SBD/January 10, 2012/Facilities

San Diego Moving Closer To Downtown Stadium For Chargers

Chargers will not break lease with San Diego to relocate to another city this year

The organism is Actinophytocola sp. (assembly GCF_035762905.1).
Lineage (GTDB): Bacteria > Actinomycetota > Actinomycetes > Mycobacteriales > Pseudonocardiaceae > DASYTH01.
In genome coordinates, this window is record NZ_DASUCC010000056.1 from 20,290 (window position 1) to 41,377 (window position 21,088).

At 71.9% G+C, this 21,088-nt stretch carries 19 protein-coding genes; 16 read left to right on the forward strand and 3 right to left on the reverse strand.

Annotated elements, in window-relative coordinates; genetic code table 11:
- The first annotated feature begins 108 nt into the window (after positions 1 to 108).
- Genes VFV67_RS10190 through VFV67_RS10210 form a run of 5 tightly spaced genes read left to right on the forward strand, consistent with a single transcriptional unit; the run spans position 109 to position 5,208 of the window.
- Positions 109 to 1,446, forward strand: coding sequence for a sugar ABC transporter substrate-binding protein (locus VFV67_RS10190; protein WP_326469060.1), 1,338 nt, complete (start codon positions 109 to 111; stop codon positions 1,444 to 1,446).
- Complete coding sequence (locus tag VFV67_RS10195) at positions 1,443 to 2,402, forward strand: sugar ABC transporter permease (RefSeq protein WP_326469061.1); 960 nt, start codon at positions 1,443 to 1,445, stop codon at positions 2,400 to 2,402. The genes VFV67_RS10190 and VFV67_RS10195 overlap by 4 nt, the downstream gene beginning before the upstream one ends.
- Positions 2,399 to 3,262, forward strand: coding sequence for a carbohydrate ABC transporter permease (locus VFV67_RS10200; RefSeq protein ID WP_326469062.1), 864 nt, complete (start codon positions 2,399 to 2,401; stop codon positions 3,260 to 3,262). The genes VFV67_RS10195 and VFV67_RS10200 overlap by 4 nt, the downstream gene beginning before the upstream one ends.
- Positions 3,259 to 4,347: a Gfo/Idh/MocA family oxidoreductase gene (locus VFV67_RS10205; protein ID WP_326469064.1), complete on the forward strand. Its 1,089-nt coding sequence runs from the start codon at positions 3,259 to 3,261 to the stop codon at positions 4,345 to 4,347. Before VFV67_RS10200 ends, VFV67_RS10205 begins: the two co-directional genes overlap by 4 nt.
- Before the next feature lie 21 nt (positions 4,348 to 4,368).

Officials with San Diego Mayor Jerry Sanders' office and the Chargers "moved closer to an agreement on building a downtown football stadium Monday even as the team suggested that a public vote on how to pay for it may slip several months to spring 2013," according to a front-page piece by Matthew Hall of the SAN DIEGO UNION-TRIBUNE. Sanders and Chargers Chair & President Dean Spanos yesterday "announced the team would not pay the city nearly $24 million to break its lease and move to another city this year." Each year until '20, from Feb. 1 through May 1, the Chargers are "able to relocate by paying San Diego a fee that decreases about $2 million to $3 million a year." Chargers Special Counsel Mark Fabiani "did suggest something new: That both sides are on the same page again after months of brinksmanship." He said yesterday that the team would "table its plan for a stadium that doubles as convention center space in hopes of finding common ground." Fabiani added that the team's proposal "could be revived if Sanders' convention center expansion falters." Sanders has "long maintained that a convention center expansion should proceed separately from stadium construction six blocks away on an East Village bus yard." Fabiani said that it "remains unclear how to pay for a possible $1 billion stadium but both sides still agree the East Village site is the best option." Sanders "reiterated his resistance to include a tax increase in a stadium plan," and he has told N.Y.-based consultant Lazard "to find other funding sources." Sanders said yesterday, "This is not about a tax increase. We made it very clear to Lazard we are not going on the ballot for a tax increase because that’s simply not going to happen." Sanders "leaves office this year because of term limits." A plan, which "could involve hundreds of millions of dollars of public money, could be ready for public review by March." Fabiani's suggestion yesterday that a referendum on the plan "might slide to a special election in the spring of 2013 marked the first time either he or the mayor has publicly proposed leaving the project in the hands of a new San Diego mayor" (SAN DIEGO UNION-TRIBUNE, 1/10).
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